Before I got my first computer, I had used a lot of computers like 386 or even 286. These were the computers I had at my school's computer class. They were slow and ugly, but let's be honest, at that time we didn't even know what else to wish for. You could play some stupid text based games, check email using telnet, download programs, games and alike through ftp, save them on your 1.4 mb floppies and so on. I might even be wrong here, I think at least 286 might have actually had these thin and bigger floppies with times less capacity. But anyway, these were the good old days when Yahoo and Altavista were still the leading search engines, when adult sites mainly contained pictures not millions of videos and when Face Book only existed in your personal journal into which you had to cut and paste pictures into. And by cutting and pasting I mean using scissors, glue and paper, of course.

As couple of years went by, I got my first desktop computer. It was 586. I remember people claiming that there is no such thing. The truth is that my 586 really did exist, it wasn't imaginary. What 586 meant, was that it was a pentium-class chip made by a company other than Intel. That PC already had some more power. Playing Colonization, Civilization, Sextris (I think that was the name of one stupid game, not 100% sure), not to mention Wolfenstein and Golden Axe. Some of these games I also played in my fathers office in village council building. I also learned to program in Q-Basic. Or at least I called it programming, creating Hello World programs and making rectangles move and change colors.

Photo by Bill Bertram

Now that to think about it, there was actually one other game I used to play a lot with my father. It was called Lotus, one of the first neat car games. One of the reasons I remember it is the fact that with my 586 it worked really great. But every next computer I bought was obviously always faster and more powerful than the previous one. And Lotus changed game speed based on your computer speed. So with every next computer the cars drove faster and faster until it finished a lap in 1 second or something, making the game totally unplayable.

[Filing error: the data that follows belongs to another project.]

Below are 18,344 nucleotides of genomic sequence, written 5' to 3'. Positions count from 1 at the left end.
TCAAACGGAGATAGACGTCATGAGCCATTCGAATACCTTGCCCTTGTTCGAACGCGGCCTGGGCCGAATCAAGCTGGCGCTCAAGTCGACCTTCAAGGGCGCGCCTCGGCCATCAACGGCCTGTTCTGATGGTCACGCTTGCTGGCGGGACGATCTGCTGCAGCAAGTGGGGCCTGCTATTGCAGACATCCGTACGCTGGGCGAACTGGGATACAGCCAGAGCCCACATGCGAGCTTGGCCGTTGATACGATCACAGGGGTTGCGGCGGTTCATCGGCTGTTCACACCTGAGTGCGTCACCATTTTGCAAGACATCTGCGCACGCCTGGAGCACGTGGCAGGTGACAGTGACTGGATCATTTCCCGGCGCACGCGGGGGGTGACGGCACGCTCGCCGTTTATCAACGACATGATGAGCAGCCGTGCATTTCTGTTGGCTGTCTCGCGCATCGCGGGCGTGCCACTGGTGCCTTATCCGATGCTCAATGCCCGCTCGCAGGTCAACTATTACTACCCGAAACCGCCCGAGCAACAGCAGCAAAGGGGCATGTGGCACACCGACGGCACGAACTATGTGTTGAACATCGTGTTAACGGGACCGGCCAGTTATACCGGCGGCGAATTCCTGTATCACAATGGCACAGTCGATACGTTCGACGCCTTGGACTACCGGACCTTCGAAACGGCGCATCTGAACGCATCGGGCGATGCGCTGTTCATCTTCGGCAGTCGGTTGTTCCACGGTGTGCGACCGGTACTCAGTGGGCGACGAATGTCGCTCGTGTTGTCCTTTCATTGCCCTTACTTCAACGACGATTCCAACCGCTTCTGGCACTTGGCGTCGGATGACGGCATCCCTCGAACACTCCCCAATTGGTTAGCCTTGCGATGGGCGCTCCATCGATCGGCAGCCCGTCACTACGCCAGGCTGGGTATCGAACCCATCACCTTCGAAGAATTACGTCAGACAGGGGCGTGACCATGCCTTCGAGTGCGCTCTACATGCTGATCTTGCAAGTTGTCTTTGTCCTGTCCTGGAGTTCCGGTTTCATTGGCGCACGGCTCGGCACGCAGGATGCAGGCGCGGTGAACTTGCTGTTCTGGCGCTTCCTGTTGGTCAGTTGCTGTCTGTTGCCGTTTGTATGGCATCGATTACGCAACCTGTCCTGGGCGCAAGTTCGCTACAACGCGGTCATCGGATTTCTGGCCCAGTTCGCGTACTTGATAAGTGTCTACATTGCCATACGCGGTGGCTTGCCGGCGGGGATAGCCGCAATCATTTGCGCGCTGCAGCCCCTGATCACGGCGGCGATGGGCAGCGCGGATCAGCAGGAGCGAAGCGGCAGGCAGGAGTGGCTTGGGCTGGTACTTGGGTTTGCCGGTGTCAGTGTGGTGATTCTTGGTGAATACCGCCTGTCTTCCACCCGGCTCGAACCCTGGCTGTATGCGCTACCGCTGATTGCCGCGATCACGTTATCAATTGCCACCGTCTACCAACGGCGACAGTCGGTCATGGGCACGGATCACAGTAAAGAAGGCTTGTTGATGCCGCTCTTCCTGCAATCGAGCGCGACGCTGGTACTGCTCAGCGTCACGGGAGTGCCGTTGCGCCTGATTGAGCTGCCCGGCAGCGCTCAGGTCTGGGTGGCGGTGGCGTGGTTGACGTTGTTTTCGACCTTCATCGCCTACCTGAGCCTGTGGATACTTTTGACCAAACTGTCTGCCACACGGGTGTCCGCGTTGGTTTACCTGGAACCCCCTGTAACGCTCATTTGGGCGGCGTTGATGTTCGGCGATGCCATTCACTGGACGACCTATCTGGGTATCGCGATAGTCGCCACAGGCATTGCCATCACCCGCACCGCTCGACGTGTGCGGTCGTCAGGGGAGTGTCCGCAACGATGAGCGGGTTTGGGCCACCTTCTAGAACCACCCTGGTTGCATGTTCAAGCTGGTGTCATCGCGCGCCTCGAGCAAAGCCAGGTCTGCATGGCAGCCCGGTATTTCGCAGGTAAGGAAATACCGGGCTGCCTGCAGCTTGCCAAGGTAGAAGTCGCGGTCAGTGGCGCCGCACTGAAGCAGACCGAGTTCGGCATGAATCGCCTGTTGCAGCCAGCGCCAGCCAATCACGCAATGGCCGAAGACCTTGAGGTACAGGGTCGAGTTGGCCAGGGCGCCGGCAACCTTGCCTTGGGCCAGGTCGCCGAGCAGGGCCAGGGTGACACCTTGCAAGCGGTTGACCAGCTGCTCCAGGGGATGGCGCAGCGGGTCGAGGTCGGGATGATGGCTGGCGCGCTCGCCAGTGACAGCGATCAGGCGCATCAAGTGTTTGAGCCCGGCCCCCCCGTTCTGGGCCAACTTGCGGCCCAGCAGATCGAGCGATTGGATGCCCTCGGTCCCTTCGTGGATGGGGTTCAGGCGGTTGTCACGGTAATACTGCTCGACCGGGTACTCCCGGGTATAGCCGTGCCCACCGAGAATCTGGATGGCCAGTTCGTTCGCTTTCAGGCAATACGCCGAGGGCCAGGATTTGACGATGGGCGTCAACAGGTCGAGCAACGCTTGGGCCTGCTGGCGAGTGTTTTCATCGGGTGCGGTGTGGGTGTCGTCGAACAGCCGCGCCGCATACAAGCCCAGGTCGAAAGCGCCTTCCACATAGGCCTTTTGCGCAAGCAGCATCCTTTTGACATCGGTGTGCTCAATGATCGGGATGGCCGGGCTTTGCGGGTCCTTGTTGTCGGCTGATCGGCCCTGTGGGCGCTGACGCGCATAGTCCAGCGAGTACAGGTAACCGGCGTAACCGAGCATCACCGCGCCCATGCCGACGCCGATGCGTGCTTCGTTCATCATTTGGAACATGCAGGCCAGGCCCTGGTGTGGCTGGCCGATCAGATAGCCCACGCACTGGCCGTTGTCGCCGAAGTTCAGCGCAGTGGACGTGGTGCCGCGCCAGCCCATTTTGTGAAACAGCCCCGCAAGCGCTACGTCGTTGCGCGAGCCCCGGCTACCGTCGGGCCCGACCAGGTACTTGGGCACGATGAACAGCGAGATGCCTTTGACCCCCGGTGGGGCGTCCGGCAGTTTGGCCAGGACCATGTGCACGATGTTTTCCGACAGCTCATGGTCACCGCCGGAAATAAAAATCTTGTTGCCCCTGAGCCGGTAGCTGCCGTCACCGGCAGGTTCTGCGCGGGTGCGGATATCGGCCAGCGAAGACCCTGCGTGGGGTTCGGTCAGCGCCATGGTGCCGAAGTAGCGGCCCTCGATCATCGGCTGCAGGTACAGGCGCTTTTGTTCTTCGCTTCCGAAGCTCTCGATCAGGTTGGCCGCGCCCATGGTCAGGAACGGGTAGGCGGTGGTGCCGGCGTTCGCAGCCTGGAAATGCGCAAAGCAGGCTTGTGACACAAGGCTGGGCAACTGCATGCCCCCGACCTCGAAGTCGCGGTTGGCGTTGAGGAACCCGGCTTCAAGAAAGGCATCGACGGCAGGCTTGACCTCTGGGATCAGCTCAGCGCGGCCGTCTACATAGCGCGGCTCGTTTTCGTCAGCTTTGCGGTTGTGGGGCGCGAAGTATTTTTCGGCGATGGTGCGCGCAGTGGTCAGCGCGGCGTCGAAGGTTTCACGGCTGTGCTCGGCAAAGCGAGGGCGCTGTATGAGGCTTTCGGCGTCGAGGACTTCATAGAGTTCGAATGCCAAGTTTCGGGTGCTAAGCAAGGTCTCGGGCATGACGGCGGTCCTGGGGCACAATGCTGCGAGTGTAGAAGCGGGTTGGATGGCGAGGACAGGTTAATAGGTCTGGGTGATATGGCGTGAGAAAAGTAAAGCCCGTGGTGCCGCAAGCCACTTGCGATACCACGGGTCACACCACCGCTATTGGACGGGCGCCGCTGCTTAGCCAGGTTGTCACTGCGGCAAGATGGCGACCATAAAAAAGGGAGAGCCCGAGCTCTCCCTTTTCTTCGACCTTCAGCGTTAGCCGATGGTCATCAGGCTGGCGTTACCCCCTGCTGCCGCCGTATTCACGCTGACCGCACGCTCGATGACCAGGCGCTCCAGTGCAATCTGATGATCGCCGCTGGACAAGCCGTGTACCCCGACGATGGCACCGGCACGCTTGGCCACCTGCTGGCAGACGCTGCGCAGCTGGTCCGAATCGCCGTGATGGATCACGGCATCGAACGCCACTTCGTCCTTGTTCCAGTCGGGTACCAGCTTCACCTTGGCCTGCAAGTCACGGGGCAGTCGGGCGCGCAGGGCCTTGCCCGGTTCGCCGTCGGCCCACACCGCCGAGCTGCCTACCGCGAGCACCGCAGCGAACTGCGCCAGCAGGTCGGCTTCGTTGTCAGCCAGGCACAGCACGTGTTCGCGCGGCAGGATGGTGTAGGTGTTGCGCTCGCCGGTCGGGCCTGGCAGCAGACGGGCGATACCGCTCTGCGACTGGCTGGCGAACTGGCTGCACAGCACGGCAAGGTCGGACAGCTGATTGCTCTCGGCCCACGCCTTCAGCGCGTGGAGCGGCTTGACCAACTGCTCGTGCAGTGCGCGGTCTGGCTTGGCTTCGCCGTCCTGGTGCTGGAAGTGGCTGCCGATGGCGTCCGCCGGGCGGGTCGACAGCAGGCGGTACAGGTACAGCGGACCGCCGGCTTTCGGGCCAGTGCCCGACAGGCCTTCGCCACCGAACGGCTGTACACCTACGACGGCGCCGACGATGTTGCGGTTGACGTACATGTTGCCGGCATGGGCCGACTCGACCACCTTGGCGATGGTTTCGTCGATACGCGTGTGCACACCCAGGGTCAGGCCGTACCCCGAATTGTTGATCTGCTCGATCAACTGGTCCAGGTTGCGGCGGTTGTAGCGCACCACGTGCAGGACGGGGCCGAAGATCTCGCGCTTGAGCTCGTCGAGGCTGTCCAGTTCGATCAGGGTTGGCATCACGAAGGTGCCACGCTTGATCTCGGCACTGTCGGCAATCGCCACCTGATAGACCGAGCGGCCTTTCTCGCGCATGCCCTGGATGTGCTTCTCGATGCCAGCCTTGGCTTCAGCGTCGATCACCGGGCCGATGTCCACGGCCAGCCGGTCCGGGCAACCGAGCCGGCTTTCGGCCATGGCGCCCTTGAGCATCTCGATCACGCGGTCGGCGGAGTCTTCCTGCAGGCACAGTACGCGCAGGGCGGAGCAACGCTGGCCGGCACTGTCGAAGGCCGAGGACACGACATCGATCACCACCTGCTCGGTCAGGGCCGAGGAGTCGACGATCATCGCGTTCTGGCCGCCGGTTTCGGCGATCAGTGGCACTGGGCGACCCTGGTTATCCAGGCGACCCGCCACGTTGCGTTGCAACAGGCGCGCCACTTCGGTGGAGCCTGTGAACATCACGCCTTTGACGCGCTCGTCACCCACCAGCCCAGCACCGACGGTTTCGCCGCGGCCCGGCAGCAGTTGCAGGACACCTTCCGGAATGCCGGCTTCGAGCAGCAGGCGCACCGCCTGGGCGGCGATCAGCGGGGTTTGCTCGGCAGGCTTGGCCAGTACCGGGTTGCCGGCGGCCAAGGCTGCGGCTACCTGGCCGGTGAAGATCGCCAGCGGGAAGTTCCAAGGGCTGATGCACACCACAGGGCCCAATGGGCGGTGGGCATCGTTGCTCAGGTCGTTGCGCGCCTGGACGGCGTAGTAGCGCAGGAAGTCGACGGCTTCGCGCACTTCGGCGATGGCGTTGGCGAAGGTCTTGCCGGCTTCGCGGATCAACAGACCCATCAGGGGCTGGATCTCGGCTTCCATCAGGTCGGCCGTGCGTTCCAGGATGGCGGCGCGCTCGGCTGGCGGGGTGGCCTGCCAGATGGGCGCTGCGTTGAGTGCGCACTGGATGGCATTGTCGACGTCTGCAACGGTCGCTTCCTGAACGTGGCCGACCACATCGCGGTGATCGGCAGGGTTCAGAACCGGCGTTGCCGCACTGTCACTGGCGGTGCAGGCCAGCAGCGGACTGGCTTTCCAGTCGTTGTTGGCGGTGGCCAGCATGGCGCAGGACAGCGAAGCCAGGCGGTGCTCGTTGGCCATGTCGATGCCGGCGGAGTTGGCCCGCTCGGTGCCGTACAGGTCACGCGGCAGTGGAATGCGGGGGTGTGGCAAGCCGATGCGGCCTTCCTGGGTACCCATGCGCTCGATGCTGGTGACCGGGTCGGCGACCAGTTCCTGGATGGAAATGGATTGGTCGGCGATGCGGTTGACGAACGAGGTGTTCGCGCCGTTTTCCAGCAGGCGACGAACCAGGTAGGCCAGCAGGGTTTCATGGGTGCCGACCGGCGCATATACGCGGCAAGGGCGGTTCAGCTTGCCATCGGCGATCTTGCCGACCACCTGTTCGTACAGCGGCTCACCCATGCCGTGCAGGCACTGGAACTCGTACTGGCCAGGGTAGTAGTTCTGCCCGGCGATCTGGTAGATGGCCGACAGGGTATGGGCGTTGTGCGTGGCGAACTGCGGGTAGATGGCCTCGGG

Of course, at the same time I also had a number of tv-games like Dandy, Ziliton and something else I can't remember. I never had anything as fancy as a Playstation.

I can still remember winters with minus 20C outside, with me keeping the windows open.
After the 586 things start to get fuzzy. I had an expensive desktop computer with AMD chip which at some point started to overheat. I can still remember winters with minus 20C outside, with me keeping the windows open. Now to think about it, it's weird I didn't get cold, as I was using the computer really a lot. I mean A LOT. Playing, then already also using internet, programming.

Finally my parents decided that I should get a new computer and donate that one to people with less resources. Well, I think donating things to people who need them is always a good thing. But ... in my opinion, donating that computer was pure cruelty.

In my opinion, donating that computer was pure cruelty.
My next computer was a laptop by a local company. I remember Quake 3 played almost well on it already. It lasted couple of years, but then something got screwed up. It started hanging, well, partly. What it meant was that it worked when I moved it around in the air with one hand and tried to type or move the mouse or touchpad with the other. Wasn't pretty. So I kind of borrowed my mother's laptop and forgot to return it. Which of course ended again with some sort of fuzzy screen problem. The good part, before I managed to screw it up, I actually managed to install Mac OS into a pc based system. Just for testing purposes.

My current laptop is a small Acer which has pretty much reached the end of its life. First it was good but now it's slowly but surely dying on me.

Over time the requirements for a computer have changed a lot for me. Right now, while I do have a desktop computer as well, I can't do without a laptop. And in case of a laptop I'm not looking for so much power as I do the battery time and light weight. The more powerful and reliable it is, the better of course. So one option I have found is from Lenovo's Ultrabook series. With a discount of $599 I could get a laptop with a 7-hour battery, 3.75 lbs weight, laptop that is fast and quiet, laptop that also includes 90-day standby mode and Anti-theft technology.

If you have used it, please feel free to share your opinion about it. And what's more, it would be interesting to hear what type of computers you have used before. Now that I'm thinking about it, at a friend's place I also used Commodore 64 and Juku. Hmm.